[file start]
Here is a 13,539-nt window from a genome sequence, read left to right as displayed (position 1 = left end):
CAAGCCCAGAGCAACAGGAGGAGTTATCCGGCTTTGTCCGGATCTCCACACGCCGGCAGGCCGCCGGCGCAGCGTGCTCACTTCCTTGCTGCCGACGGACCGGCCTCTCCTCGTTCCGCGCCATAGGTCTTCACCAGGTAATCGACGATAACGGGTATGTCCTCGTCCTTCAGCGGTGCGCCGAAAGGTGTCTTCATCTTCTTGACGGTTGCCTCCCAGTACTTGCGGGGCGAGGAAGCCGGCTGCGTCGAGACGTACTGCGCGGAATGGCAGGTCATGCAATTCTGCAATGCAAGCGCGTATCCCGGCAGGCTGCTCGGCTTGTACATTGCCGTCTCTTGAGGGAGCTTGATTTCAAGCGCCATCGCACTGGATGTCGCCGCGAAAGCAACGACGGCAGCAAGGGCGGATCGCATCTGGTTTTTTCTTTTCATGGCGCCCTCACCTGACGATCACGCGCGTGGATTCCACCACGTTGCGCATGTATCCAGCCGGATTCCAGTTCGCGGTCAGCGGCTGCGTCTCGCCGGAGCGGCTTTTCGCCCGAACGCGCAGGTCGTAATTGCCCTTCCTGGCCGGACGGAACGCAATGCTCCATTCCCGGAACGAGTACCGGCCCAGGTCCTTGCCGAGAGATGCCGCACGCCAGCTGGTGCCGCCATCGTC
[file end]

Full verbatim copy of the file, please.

Here is a 13,539-nt window from a genome sequence, read left to right as displayed (position 1 = left end):
CAAGCCCAGAGCAACAGGAGGAGTTATCCGGCTTTGTCCGGATCTCCACACGCCGGCAGGCCGCCGGCGCAGCGTGCTCACTTCCTTGCTGCCGACGGACCGGCCTCTCCTCGTTCCGCGCCATAGGTCTTCACCAGGTAATCGACGATAACGGGTATGTCCTCGTCCTTCAGCGGTGCGCCGAAAGGTGTCTTCATCTTCTTGACGGTTGCCTCCCAGTACTTGCGGGGCGAGGAAGCCGGCTGCGTCGAGACGTACTGCGCGGAATGGCAGGTCATGCAATTCTGCAATGCAAGCGCGTATCCCGGCAGGCTGCTCGGCTTGTACATTGCCGTCTCTTGAGGGAGCTTGATTTCAAGCGCCATCGCACTGGATGTCGCCGCGAAAGCAACGACGGCAGCAAGGGCGGATCGCATCTGGTTTTTTCTTTTCATGGCGCCCTCACCTGACGATCACGCGCGTGGATTCCACCACGTTGCGCATGTATCCAGCCGGATTCCAGTTCGCGGTCAGCGGCTGCGTCTCGCCGGAGCGGCTTTTCGCCCGAACGCGCAGGTCGTAATTGCCCTTCCTGGCCGGACGGAACGCAATGCTCCATTCCCGGAACGAGTACCGGCCCAGGTCCTTGCCGAGAGATGCCGCACGCCAGCTGGTGCCGCCATCGTC